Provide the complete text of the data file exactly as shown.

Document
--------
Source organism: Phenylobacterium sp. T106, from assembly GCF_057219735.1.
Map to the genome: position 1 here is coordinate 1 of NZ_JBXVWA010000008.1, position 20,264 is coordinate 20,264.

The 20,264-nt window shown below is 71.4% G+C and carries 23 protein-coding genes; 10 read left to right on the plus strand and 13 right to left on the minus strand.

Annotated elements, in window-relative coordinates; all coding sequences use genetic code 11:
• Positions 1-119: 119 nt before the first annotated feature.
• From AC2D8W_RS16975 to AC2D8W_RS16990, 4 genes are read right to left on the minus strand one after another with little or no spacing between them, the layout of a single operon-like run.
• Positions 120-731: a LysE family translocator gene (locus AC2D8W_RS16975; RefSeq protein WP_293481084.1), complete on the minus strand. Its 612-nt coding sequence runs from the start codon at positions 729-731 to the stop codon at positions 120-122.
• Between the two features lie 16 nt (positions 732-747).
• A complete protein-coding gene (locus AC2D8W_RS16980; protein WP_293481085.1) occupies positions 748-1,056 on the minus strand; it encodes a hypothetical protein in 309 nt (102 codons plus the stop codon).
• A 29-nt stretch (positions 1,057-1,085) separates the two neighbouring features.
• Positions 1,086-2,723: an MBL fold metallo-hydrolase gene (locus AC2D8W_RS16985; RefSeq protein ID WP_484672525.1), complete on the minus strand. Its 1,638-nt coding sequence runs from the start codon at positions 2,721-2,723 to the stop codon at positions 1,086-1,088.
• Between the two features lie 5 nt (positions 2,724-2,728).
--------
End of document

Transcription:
Source organism: Phenylobacterium sp. T106, from assembly GCF_057219735.1.
Map to the genome: position 1 here is coordinate 1 of NZ_JBXVWA010000008.1, position 20,264 is coordinate 20,264.

The 20,264-nt window shown below is 71.4% G+C and carries 23 protein-coding genes; 10 read left to right on the plus strand and 13 right to left on the minus strand.

Annotated elements, in window-relative coordinates; all coding sequences use genetic code 11:
• Positions 1-119: 119 nt before the first annotated feature.
• From AC2D8W_RS16975 to AC2D8W_RS16990, 4 genes are read right to left on the minus strand one after another with little or no spacing between them, the layout of a single operon-like run.
• Positions 120-731: a LysE family translocator gene (locus AC2D8W_RS16975; RefSeq protein WP_293481084.1), complete on the minus strand. Its 612-nt coding sequence runs from the start codon at positions 729-731 to the stop codon at positions 120-122.
• Between the two features lie 16 nt (positions 732-747).
• A complete protein-coding gene (locus AC2D8W_RS16980; protein WP_293481085.1) occupies positions 748-1,056 on the minus strand; it encodes a hypothetical protein in 309 nt (102 codons plus the stop codon).
• A 29-nt stretch (positions 1,057-1,085) separates the two neighbouring features.
• Positions 1,086-2,723: an MBL fold metallo-hydrolase gene (locus AC2D8W_RS16985; RefSeq protein ID WP_484672525.1), complete on the minus strand. Its 1,638-nt coding sequence runs from the start codon at positions 2,721-2,723 to the stop codon at positions 1,086-1,088.
• Between the two features lie 5 nt (positions 2,724-2,728).